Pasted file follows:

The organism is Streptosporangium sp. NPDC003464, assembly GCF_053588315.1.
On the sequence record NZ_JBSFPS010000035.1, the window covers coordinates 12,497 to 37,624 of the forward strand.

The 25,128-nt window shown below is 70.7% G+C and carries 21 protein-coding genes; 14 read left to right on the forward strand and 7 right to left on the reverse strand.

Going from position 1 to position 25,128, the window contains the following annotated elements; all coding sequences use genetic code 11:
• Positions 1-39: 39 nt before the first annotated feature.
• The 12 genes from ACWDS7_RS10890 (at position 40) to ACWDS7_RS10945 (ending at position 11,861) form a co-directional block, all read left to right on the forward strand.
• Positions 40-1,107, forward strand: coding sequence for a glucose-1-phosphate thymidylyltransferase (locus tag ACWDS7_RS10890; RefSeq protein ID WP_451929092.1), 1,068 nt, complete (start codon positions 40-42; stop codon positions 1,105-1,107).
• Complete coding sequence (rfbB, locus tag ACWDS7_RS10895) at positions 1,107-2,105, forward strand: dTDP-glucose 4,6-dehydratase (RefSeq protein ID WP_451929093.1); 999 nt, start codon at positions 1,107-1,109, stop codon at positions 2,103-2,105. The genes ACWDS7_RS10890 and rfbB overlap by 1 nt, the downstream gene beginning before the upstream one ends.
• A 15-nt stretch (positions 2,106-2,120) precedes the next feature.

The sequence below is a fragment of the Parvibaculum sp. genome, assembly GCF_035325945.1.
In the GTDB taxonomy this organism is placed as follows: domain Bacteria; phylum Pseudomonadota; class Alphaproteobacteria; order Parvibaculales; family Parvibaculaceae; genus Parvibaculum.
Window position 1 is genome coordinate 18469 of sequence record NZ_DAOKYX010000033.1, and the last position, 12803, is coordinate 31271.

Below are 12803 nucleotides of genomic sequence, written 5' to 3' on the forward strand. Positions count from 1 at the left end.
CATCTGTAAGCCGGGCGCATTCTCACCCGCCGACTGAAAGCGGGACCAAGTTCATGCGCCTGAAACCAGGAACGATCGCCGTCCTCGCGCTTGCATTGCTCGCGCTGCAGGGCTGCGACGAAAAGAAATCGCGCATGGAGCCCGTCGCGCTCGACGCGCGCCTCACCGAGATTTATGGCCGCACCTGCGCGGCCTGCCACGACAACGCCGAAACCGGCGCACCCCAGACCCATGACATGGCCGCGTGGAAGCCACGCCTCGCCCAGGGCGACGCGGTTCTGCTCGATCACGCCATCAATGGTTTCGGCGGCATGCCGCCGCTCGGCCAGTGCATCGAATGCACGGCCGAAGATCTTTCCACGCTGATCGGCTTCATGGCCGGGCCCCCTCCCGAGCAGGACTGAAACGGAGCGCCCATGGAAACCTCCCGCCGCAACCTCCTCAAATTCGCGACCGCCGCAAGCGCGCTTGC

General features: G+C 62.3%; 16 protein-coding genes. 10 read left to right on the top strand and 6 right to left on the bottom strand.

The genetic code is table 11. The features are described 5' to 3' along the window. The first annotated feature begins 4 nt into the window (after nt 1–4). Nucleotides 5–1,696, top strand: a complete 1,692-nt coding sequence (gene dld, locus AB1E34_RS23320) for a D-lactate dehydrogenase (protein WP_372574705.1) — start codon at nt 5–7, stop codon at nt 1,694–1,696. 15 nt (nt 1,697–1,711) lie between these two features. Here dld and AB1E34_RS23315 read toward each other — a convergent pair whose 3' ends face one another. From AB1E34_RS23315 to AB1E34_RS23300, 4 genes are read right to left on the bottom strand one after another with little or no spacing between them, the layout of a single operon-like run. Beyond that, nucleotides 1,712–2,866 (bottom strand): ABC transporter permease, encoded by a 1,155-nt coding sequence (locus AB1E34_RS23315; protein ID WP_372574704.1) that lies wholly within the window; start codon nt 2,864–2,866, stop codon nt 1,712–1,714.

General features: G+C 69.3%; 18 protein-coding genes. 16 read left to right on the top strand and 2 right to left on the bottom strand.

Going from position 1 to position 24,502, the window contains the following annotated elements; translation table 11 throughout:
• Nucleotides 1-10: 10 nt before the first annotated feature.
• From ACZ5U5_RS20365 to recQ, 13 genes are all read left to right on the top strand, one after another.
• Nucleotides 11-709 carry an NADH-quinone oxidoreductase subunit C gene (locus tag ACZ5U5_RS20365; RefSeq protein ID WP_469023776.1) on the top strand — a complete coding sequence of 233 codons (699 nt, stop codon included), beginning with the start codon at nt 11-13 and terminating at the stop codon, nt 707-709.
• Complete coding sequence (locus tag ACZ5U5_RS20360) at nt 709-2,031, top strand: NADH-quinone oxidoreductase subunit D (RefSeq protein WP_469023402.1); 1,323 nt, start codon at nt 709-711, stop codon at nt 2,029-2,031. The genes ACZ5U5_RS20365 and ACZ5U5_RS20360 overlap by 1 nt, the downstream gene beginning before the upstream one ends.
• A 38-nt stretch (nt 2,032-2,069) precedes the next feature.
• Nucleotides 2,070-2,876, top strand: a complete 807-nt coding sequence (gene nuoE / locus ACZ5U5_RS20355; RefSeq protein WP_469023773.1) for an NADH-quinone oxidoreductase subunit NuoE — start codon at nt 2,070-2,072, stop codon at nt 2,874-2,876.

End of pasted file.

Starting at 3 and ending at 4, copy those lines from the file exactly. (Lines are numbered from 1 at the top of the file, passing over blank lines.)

The 25,128-nt window shown below is 70.7% G+C and carries 21 protein-coding genes; 14 read left to right on the forward strand and 7 right to left on the reverse strand.

Going from position 1 to position 25,128, the window contains the following annotated elements; all coding sequences use genetic code 11: